Tax-Deferred Installment Sale Background:
The use of deferred payment reporting on the sale of farmland and farm commodities has existed in various forms since its inception in 1918 and is commonly referred to as an installment sale. It was the Omnibus Budget Reconciliation Act of 1987 and passed in 1988 which exempted farm property from what is known as the “Pledge Rule”. This exemption permits the seller in the “business of farming of farm property” to obtain a loan using the Installment Agreement and/ or different financial instruments as security without being in “constructive receipt” of the seller’s funds, which would otherwise trigger capital gain tax.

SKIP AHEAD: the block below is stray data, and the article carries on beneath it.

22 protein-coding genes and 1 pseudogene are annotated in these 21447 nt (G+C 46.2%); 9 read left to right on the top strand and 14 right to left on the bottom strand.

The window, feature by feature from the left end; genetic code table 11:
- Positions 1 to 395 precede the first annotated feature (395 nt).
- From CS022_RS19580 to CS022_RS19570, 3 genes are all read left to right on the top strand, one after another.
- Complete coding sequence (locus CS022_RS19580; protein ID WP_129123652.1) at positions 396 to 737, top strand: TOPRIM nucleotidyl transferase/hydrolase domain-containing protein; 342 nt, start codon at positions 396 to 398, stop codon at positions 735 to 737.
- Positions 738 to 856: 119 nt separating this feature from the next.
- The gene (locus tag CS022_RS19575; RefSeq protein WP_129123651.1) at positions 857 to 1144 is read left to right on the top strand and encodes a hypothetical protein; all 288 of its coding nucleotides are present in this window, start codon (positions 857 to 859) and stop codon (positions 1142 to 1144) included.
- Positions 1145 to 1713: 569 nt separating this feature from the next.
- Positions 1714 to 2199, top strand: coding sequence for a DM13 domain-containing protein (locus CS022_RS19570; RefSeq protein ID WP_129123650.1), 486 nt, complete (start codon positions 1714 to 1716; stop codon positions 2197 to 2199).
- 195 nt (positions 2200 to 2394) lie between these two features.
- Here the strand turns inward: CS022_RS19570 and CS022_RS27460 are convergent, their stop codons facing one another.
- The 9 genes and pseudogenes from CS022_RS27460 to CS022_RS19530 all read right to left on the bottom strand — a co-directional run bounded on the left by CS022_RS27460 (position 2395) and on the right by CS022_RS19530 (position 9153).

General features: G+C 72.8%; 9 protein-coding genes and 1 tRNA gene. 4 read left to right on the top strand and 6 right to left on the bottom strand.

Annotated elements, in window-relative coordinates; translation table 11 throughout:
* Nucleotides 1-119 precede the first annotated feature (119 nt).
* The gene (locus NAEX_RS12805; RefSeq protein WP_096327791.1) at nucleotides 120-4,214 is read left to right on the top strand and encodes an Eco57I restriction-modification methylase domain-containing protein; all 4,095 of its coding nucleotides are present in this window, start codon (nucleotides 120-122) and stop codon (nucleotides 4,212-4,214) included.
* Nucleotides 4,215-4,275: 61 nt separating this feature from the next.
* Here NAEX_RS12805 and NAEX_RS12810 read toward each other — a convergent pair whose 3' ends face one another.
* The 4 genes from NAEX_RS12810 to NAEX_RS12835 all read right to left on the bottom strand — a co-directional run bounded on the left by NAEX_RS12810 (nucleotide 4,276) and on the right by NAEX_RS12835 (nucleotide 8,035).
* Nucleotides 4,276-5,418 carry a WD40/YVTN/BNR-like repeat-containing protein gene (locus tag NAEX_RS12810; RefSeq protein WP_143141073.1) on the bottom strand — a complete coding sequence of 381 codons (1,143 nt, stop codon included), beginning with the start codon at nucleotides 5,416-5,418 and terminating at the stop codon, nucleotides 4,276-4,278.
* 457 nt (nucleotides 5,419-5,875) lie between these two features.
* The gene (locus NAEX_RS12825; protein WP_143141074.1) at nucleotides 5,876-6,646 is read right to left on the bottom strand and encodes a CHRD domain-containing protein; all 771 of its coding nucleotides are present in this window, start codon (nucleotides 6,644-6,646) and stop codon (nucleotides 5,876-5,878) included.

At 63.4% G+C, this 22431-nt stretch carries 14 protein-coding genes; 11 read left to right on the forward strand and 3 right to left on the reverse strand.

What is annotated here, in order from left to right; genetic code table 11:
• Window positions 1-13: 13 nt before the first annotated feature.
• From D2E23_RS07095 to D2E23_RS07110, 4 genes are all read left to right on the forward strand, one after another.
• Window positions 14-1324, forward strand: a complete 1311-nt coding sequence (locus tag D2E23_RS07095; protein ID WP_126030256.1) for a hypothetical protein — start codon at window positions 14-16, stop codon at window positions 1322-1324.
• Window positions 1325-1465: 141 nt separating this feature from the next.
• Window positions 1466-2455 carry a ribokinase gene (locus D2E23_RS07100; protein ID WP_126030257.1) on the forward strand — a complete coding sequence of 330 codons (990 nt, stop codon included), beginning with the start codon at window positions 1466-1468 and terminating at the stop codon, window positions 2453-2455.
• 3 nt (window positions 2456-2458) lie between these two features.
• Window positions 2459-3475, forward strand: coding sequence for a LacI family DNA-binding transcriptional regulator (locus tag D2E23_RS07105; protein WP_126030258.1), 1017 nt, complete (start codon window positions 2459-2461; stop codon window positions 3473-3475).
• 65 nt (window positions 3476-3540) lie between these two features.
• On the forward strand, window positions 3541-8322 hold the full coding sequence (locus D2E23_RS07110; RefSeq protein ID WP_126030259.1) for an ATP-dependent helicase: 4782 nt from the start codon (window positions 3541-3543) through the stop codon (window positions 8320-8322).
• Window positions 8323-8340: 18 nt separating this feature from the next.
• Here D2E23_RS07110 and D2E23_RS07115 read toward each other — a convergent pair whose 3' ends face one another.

The legislation also provided an exemption from the “interest charge”. This is interest that the IRS charges on an Installment Sale over certain limits, this exemption removed all limits. Theses exemptions extend to “any property used or produced in the trade or business of farming, within the meaning of Code § 2032(A)(e)(4) or (5)”.
This code defines any land that is zoned agriculture or the business of “stock, dairy, poultry, fruit, furbearing animal, as well as plantations, ranches, nurseries, ranges, greenhouses, and other similar structures used primarily for the raising of agricultural or horticultural commodities, orchards, and woodlands.”
In 2012 the Chief Counsels office of the IRS affirmed the regulation for farm property in a Technical Advice Memorandum (TAM) where a large transaction undertaken by a public traded company was reviewed with the following analysis: